[jahsonic.com] - [Next >>]

Histoires extraordinaires

Related: Edgar Allan Poe - Charles Baudelaire - 1840s


In 1846 and 1847 Charles Baudelaire became acquainted with the works of Edgar Allan Poe, in which he found tales and poems which had, he claimed, long existed in his own brain, but had never taken shape. From this time till 1865 he was largely occupied with his translated versions of Poe's works, which were widely praised. These were published as Histoires extraordinaires ("Extraordinary stories") (1852), Nouvelles histoires extraordinaires ("New extraordinary stories") (1857), Aventures d'Arthur Gordon Pym, Eureka, and Histoires grotesques et sérieuses ("Grotesque and serious stories") (1865). Two essays on Poe are to be found in his Oeuvres complètes ("Complete works") (vols. v. and vi.). --http://en.wikipedia.org/wiki/Charles_Baudelaire#Life_and_works [Jan 2006]

Histoires Extraordinaires aka Spirits of The Dead (1968) - Louis Malle, Roger Vadim, Federico Fellini

Histoires Extraordinaires aka Spirits of The Dead (1968) - Louis Malle, Roger Vadim, Federico Fellini [Amazon.com]

An irresistible and guilty pleasure, this anthology based on stories by Edgar Allan Poe is a rare opportunity to see three of the biggest names in 1960s European film direction working in the short form. The results are uneven, but so what? They're also plain outrageous. Roger Vadim's Metzengerstein stars real-life siblings Jane and Peter Fonda perversely cast as lovers. When the latter dies, Jane's character turns to a mysterious black stallion for companionship, the suggestion being that the dead man's spirit is within the horse. Both corny and vaguely lurid, this ghost tale is Vadim all the way. Louis Malle's William Wilson is an in-your-face take on Poe's classic doppelgänger fable, starring Alain Delon as a blackguard who gets his comeuppance from a nicer variation of himself. More craftsman-like than cinematically bold, the film displays the kind of crisp wit Malle didn't display often enough. Finally, Federico Fellini's Toby Dammit proves to be the most interesting piece in the trio, featuring Terence Stamp in a terrific performance as an actor at the end of his rope (the equivalent of Mastroianni's burned-out director in Fellini's 8½), who has come to Rome to star as Christ in a New Testament Western. Dense with Fellini's dreamy textures and iconic clutter, Toby Dammit is a fun experience. Brigitte Bardot, is stripped and tied spreadeagled to an operating table for vivisection. --Tom Keogh for amazon.com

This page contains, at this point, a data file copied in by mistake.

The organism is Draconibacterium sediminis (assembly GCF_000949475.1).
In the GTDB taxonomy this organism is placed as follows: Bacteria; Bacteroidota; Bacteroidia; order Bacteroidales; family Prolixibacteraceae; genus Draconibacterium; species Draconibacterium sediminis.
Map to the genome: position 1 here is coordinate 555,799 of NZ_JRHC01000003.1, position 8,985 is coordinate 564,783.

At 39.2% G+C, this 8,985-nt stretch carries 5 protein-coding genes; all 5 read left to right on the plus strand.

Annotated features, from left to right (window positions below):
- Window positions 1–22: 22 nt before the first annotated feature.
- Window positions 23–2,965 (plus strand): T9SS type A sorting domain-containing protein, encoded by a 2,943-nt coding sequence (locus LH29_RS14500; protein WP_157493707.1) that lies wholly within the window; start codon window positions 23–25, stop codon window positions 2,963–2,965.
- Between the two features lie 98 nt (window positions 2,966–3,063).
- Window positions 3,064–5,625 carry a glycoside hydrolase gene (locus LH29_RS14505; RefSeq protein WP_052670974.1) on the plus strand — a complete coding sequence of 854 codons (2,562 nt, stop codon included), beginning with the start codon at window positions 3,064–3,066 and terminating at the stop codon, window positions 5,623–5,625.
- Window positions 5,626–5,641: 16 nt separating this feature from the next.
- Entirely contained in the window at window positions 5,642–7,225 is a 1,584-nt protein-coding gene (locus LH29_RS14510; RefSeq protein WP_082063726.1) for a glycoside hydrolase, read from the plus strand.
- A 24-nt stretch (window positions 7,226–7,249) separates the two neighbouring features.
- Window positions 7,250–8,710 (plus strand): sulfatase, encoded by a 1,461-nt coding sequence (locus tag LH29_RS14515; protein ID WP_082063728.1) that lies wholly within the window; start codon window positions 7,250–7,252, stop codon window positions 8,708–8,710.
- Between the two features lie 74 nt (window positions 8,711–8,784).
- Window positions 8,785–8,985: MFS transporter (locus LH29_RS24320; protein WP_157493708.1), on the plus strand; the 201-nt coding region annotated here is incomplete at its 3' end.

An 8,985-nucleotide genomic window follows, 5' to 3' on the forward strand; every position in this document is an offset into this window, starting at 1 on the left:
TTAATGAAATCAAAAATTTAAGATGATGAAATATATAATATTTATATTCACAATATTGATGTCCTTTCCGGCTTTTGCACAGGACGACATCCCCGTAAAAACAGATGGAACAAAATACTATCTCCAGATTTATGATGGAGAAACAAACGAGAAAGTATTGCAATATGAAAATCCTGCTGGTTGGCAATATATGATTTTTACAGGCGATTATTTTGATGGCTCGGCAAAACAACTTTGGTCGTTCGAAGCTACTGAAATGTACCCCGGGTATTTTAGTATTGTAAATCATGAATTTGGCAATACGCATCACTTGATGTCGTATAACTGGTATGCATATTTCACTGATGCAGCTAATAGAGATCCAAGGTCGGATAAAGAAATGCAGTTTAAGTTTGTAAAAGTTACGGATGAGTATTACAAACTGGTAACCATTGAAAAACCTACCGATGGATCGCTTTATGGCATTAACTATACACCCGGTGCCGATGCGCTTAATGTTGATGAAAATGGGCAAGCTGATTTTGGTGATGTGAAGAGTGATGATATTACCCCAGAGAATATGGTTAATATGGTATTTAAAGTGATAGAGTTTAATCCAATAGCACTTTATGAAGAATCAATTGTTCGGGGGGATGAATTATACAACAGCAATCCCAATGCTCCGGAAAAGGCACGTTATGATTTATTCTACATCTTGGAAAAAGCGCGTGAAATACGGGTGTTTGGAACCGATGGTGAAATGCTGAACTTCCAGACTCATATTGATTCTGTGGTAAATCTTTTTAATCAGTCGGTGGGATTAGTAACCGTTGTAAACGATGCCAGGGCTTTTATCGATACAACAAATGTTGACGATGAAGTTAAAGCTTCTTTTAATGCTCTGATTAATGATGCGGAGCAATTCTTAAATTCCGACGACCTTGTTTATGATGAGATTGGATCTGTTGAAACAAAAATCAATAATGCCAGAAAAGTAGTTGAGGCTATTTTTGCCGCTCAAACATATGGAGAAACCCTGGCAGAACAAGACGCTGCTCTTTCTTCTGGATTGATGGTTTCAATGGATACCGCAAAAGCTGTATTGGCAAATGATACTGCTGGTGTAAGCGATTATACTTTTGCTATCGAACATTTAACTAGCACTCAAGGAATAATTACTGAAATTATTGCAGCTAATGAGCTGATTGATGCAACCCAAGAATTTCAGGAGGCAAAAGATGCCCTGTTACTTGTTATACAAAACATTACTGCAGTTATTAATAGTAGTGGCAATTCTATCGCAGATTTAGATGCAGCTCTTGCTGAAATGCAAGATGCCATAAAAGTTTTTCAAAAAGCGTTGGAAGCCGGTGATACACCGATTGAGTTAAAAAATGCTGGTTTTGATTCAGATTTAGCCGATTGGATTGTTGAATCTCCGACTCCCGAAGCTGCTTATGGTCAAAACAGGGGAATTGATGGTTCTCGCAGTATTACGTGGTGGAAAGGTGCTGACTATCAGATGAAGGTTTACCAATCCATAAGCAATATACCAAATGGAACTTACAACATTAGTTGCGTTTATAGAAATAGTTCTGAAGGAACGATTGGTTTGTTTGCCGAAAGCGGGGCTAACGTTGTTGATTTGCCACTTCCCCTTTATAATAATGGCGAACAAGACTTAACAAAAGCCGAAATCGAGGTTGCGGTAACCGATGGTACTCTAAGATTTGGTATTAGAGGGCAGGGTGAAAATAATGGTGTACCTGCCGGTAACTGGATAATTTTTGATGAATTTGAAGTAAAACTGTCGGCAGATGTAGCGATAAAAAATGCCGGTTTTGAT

American International Pictures distributed this horror anthology film featuring three stories by Edgar Allan Poe directed by European directors including Louis Malle and Federico Fellini. Jane Fonda, Peter Fonda, and Terence Stamp are among the stars. The English language version features narration by Vincent Price. --http://en.wikipedia.org/wiki/Spirits_of_the_Dead [Aug 2006]

your Amazon recommendations - Jahsonic - early adopter products

Managed Hosting by NG Communications